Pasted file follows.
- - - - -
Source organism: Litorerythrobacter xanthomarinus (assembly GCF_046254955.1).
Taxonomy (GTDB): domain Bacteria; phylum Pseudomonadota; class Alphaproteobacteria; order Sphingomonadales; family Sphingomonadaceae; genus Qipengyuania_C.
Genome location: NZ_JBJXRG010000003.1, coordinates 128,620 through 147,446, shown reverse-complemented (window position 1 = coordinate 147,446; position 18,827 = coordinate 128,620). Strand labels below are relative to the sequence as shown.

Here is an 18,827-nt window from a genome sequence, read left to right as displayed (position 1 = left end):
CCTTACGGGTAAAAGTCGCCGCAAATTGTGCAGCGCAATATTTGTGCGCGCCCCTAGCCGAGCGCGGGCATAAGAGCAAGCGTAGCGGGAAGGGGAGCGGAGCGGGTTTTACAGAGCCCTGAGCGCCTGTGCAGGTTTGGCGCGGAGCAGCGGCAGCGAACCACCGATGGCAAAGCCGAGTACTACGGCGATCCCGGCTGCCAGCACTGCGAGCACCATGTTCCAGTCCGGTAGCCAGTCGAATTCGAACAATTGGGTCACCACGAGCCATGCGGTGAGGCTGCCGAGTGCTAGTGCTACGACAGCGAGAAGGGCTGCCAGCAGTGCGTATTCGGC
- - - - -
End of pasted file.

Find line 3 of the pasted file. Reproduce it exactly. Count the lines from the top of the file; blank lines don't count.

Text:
Genome location: NZ_JBJXRG010000003.1, coordinates 128,620 through 147,446, shown reverse-complemented (window position 1 = coordinate 147,446; position 18,827 = coordinate 128,620). Strand labels below are relative to the sequence as shown.